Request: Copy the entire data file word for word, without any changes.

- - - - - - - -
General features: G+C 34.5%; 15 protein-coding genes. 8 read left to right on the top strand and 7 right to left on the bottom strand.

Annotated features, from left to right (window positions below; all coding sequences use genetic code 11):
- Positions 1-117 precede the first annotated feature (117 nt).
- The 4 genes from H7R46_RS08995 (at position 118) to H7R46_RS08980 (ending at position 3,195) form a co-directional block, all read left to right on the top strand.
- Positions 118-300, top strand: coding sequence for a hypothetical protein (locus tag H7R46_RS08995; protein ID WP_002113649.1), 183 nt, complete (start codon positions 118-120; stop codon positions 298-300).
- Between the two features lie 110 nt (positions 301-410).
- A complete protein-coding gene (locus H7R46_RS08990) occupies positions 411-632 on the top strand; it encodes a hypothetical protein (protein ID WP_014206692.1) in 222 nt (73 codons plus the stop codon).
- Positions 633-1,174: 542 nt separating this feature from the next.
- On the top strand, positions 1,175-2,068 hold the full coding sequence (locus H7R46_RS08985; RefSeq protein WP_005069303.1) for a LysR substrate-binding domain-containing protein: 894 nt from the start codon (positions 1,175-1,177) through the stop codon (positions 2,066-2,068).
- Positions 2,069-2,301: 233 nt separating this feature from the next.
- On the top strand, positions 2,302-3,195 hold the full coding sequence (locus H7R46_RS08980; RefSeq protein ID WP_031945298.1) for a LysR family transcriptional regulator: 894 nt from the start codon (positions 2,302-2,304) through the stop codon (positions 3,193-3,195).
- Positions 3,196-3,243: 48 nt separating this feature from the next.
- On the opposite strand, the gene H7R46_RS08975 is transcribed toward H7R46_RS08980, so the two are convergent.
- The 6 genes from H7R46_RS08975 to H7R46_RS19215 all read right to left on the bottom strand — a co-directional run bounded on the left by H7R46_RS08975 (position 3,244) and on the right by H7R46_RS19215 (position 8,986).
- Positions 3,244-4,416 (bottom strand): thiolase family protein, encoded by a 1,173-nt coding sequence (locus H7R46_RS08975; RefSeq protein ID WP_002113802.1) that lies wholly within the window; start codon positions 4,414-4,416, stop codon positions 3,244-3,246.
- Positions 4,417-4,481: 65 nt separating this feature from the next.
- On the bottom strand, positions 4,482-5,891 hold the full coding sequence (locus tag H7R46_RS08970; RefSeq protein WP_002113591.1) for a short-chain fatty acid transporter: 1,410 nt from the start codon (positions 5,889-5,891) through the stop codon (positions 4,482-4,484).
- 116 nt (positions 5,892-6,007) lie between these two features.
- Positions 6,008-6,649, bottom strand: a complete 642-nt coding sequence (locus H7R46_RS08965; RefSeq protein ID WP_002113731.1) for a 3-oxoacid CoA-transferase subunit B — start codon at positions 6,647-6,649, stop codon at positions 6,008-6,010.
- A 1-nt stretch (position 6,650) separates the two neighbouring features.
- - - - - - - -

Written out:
General features: G+C 34.5%; 15 protein-coding genes. 8 read left to right on the top strand and 7 right to left on the bottom strand.

Annotated features, from left to right (window positions below; all coding sequences use genetic code 11):
- Positions 1-117 precede the first annotated feature (117 nt).
- The 4 genes from H7R46_RS08995 (at position 118) to H7R46_RS08980 (ending at position 3,195) form a co-directional block, all read left to right on the top strand.
- Positions 118-300, top strand: coding sequence for a hypothetical protein (locus tag H7R46_RS08995; protein ID WP_002113649.1), 183 nt, complete (start codon positions 118-120; stop codon positions 298-300).
- Between the two features lie 110 nt (positions 301-410).
- A complete protein-coding gene (locus H7R46_RS08990) occupies positions 411-632 on the top strand; it encodes a hypothetical protein (protein ID WP_014206692.1) in 222 nt (73 codons plus the stop codon).
- Positions 633-1,174: 542 nt separating this feature from the next.
- On the top strand, positions 1,175-2,068 hold the full coding sequence (locus H7R46_RS08985; RefSeq protein WP_005069303.1) for a LysR substrate-binding domain-containing protein: 894 nt from the start codon (positions 1,175-1,177) through the stop codon (positions 2,066-2,068).
- Positions 2,069-2,301: 233 nt separating this feature from the next.
- On the top strand, positions 2,302-3,195 hold the full coding sequence (locus H7R46_RS08980; RefSeq protein ID WP_031945298.1) for a LysR family transcriptional regulator: 894 nt from the start codon (positions 2,302-2,304) through the stop codon (positions 3,193-3,195).
- Positions 3,196-3,243: 48 nt separating this feature from the next.
- On the opposite strand, the gene H7R46_RS08975 is transcribed toward H7R46_RS08980, so the two are convergent.
- The 6 genes from H7R46_RS08975 to H7R46_RS19215 all read right to left on the bottom strand — a co-directional run bounded on the left by H7R46_RS08975 (position 3,244) and on the right by H7R46_RS19215 (position 8,986).
- Positions 3,244-4,416 (bottom strand): thiolase family protein, encoded by a 1,173-nt coding sequence (locus H7R46_RS08975; RefSeq protein ID WP_002113802.1) that lies wholly within the window; start codon positions 4,414-4,416, stop codon positions 3,244-3,246.
- Positions 4,417-4,481: 65 nt separating this feature from the next.
- On the bottom strand, positions 4,482-5,891 hold the full coding sequence (locus tag H7R46_RS08970; RefSeq protein WP_002113591.1) for a short-chain fatty acid transporter: 1,410 nt from the start codon (positions 5,889-5,891) through the stop codon (positions 4,482-4,484).
- 116 nt (positions 5,892-6,007) lie between these two features.
- Positions 6,008-6,649, bottom strand: a complete 642-nt coding sequence (locus H7R46_RS08965; RefSeq protein ID WP_002113731.1) for a 3-oxoacid CoA-transferase subunit B — start codon at positions 6,647-6,649, stop codon at positions 6,008-6,010.
- A 1-nt stretch (position 6,650) separates the two neighbouring features.